Monday, October 13, 2008
The Angel Singers by Dorien Grey
Reviewed by Rob (paddyofurniture)
It is certainly hard for me to believe that The Angel Singers is the twelfth book in the Dick Hardesty mystery series. It doesn’t seem that long ago that The Butcher’s Son kicked off this wonderful series with a tale of arson and mayhem, and introduced us to one of the most endearing, not to mention enduring gay investigators, Dick Hardesty.
The Angel Singers takes us into the world of a gay men’s chorus (and by the way gives quite good information and insight into that particularly fascinating world) and introduces us to a particulary nasty man named Grant Jefferson who happens to be sponsored by one of the choral group’s benefactors. It is not long however until Grant is scattered far and wide by a car bomb which lets the reader know there was some serious dislike for Mister Jefferson. Due to his nastiness there is no shortage of suspects for Dick to sift through on the way to revealing the somewhat surprising solution of this murder.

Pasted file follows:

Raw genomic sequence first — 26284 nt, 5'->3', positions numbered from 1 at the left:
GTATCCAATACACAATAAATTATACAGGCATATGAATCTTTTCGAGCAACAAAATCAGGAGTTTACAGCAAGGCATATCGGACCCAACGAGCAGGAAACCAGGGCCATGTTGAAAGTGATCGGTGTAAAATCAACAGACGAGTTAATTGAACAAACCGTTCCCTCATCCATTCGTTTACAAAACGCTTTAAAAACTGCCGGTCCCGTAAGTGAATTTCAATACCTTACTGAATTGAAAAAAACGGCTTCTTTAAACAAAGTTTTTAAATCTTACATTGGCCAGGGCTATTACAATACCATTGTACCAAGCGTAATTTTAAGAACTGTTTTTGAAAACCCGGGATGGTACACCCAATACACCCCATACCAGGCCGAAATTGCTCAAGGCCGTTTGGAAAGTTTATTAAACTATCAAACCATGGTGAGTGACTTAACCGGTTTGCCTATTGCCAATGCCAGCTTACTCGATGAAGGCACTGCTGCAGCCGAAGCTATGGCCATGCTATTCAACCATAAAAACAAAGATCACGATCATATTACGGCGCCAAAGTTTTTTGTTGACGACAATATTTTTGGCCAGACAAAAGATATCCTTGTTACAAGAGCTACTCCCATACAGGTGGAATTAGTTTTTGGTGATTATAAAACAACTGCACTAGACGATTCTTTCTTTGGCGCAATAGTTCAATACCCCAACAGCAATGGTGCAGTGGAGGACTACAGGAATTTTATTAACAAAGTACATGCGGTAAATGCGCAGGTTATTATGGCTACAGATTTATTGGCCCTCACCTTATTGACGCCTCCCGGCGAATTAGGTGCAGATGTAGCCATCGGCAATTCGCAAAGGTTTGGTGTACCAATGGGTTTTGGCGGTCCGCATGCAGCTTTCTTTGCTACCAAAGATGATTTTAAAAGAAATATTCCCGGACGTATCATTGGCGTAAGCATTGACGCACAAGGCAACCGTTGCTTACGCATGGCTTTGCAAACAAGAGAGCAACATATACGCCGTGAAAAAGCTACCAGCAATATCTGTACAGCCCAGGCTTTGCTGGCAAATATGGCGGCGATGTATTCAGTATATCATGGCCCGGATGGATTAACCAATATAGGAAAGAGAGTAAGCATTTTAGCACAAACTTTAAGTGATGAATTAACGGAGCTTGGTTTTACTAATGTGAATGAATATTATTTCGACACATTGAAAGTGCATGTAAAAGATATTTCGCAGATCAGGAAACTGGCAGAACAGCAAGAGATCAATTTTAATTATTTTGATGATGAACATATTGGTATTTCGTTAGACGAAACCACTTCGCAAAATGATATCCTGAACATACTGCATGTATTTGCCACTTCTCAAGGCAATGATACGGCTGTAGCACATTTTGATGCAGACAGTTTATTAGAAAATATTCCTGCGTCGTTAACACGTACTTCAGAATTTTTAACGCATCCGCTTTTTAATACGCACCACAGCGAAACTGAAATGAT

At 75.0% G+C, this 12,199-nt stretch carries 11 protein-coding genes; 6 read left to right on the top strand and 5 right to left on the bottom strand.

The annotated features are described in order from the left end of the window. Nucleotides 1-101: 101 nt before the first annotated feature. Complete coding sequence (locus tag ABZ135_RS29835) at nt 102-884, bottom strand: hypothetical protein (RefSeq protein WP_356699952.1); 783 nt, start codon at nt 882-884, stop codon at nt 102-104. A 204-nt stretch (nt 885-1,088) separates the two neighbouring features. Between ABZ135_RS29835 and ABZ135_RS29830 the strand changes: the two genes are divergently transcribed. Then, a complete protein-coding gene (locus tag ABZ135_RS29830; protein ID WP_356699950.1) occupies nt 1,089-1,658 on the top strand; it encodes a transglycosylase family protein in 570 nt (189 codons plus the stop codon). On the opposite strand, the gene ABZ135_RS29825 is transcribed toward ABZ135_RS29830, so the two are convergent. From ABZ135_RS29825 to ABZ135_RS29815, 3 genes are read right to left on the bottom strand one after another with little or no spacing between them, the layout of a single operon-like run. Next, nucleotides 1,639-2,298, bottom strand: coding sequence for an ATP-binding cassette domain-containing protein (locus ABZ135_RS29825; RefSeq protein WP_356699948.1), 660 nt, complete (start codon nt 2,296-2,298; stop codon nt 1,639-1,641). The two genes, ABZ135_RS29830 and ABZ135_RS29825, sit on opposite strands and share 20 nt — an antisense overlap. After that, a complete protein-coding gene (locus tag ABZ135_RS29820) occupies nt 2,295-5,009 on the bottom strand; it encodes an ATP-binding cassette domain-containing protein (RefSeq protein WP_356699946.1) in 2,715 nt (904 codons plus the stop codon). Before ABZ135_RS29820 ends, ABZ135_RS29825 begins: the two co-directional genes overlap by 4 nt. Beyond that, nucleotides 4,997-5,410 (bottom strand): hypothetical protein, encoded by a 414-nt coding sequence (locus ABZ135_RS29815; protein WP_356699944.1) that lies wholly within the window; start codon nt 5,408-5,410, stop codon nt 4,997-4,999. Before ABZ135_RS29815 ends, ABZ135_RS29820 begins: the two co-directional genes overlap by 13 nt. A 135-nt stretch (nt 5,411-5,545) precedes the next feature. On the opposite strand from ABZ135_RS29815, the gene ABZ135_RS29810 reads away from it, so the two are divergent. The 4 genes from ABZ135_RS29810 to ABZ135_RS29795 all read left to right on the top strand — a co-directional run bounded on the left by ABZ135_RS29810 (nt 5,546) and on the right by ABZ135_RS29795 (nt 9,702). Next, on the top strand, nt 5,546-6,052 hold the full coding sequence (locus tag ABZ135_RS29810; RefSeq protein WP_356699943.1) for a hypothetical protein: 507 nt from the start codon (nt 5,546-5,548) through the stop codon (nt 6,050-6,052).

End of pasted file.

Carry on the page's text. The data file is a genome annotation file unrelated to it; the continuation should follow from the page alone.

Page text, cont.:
However as entertaining as the solving of the crime is, it is in making the characters come to life that Grey really shines. Just like an elegant merlot chablais, this series has gotten better with time and age, each novel seeming to improve on the last to create a rich tapestry of not only Hardesty’s professional life, but also his home life. Dick, Jonathan and the adorable Joshua are characters we have come to love and to really care about, and I find the home and family life is every bit as entertaining as the mystery. Grey is a master at writing tongue-in-cheek wit, and there is plenty of that to be found in The Angel Singers.
If you already love the Dick Hardesty series, as I do, you will love this one too, and if you have never read a Dick Hardesty book (and shame on you if you have not) this is as good as any of them as a place to start.